The Film

Colleen invites her estranged sister Eleanor to meet her in a diner late at night. The meeting does not go exactly as she planned - Eleanor is not what she expected.

Project History

In 2017, Dani directed Katherine and Mary in Cool for Five Seconds for a theater festival in Chicago, the Women’s Theatre Alliance Actor Showcase. They fell in love with the script and its story, and decided to keep working on the project by turning it into a short film. Mary and Katherine became the producers of the project, and the filmmaking process began. Together, Dani and screenwriter Calamity West adapted the play script for the screen. With our Director of Photography, Jason Chiu, we shot a proof of concept trailer to test out our ideas and filmmaking chops. After the trailer was finished, we added Dana Macel (production designer), Gabby Henderson (Production Sound Mixer), Reba Wilson (1st AC), Cole Moore (Gaffer), and Travis Delgado (AD) to the team.

We shot our film at A&T Pancake House in the Rogers Park neighborhood of Chicago on November 29th and 30th, 2018. We are currently in our post production process.

Director’s Note

There is a glaring lack of nuance in the way relationships between women are represented in media.  Playwright Calamity West’s mission as a writer stems from this deficit: “I write very tangible characters, regardless of gender, because that is still a revolutionary act in 2018. A lot of times my female characters are described as...not very good or virtuous people, because of their language or their motives or their stakes. I just want people to know that I really, really love these two women, meeting in a diner. And I think they love each other, and that they are not as callous as they would like the other to perceive them...I just think they are really good people. And complicated, like we all are.” Cool for Five Seconds provides a depiction of women rarely seen in film: one of being multivalent, complicated, messy, beautiful, and totally real. This story communicates a potent and necessary message: that to love someone does not mean to reduce them to a flat stagnant thing that you can understand, but rather to embrace them as ever-changing, always becoming.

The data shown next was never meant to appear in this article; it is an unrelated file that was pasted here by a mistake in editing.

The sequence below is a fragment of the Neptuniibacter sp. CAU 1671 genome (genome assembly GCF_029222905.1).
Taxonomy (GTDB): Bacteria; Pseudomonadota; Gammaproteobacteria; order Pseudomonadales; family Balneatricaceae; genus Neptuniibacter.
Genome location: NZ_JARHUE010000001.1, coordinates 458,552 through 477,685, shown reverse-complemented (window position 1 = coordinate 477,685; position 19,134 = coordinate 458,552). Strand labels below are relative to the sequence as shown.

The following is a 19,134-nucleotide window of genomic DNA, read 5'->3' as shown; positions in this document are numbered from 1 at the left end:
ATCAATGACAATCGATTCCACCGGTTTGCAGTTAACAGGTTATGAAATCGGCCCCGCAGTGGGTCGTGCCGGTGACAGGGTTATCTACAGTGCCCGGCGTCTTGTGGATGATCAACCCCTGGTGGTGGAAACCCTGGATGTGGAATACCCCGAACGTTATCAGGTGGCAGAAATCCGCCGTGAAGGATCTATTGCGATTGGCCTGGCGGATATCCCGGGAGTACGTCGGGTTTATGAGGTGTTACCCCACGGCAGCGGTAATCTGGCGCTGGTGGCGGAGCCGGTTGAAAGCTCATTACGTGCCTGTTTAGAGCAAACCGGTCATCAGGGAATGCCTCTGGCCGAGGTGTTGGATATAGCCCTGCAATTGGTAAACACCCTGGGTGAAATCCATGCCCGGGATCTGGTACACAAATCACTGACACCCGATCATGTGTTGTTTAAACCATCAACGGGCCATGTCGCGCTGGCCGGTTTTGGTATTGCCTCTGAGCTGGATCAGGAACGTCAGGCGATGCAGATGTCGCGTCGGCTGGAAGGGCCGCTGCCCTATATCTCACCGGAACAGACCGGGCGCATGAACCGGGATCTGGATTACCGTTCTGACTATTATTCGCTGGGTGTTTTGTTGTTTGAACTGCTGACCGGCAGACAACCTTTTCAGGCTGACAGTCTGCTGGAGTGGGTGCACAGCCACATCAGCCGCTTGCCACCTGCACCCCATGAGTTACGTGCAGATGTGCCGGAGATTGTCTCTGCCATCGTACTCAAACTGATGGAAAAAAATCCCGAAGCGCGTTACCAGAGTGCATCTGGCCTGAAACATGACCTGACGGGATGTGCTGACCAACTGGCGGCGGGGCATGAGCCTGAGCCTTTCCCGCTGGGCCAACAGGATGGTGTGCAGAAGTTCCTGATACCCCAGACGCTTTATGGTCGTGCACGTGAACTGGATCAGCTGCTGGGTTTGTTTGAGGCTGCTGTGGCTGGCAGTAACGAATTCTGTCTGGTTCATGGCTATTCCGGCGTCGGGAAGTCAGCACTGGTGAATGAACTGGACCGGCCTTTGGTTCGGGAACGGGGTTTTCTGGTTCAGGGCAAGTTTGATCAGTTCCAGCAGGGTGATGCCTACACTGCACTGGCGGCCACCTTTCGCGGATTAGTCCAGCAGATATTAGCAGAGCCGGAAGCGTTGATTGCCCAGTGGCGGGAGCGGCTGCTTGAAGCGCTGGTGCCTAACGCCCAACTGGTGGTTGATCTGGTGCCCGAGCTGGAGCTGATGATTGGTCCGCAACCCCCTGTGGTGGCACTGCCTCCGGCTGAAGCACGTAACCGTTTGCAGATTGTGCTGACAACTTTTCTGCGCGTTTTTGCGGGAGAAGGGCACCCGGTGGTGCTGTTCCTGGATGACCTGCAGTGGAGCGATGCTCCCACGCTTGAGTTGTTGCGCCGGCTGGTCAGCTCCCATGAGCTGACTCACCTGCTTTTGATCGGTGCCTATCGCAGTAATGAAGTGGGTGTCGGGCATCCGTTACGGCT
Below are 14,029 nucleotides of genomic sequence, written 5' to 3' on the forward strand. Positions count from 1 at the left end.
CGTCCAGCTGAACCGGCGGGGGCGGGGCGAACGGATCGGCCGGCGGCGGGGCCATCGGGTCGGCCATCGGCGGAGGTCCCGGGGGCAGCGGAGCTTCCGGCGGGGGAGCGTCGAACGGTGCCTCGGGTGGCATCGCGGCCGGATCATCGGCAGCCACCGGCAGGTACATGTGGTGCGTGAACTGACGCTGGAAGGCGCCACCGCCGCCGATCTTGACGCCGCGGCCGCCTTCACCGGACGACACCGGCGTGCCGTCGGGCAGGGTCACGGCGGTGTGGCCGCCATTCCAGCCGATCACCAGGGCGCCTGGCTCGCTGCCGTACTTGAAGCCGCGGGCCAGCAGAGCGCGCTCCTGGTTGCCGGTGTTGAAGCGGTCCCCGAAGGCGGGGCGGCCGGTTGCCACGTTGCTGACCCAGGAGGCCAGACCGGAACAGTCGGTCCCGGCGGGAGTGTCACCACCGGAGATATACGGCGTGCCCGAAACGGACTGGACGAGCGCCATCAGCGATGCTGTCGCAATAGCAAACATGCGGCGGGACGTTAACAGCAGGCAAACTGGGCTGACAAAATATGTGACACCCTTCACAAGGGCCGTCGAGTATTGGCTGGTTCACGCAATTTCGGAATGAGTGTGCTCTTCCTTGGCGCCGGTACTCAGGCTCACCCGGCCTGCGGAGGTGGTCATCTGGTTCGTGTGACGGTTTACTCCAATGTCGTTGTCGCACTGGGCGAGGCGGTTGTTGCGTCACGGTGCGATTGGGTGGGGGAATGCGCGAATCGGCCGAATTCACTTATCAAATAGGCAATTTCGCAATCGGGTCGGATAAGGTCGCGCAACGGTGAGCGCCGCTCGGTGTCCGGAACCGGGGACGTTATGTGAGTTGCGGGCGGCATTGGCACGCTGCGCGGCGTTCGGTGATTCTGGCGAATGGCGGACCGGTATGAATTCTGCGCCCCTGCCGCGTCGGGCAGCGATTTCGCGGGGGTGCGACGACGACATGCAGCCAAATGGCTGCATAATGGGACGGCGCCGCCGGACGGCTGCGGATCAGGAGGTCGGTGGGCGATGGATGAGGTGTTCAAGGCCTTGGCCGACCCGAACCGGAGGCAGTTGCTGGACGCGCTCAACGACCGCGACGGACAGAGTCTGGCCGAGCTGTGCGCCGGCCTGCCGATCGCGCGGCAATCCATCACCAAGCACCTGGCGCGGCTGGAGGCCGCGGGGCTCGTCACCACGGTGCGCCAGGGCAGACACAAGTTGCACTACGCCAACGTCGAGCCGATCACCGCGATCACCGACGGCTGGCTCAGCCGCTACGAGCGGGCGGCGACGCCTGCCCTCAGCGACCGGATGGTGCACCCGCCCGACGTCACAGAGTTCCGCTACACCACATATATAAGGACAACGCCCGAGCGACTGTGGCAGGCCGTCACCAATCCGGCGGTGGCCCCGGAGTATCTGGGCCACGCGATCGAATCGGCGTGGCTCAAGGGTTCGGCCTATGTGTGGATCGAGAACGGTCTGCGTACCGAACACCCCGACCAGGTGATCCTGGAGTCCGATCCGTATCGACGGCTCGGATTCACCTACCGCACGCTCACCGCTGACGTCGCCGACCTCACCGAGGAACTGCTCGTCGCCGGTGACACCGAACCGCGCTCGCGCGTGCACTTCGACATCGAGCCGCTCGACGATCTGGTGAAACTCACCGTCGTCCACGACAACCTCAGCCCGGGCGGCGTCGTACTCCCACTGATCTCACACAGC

- Dani Wieder, director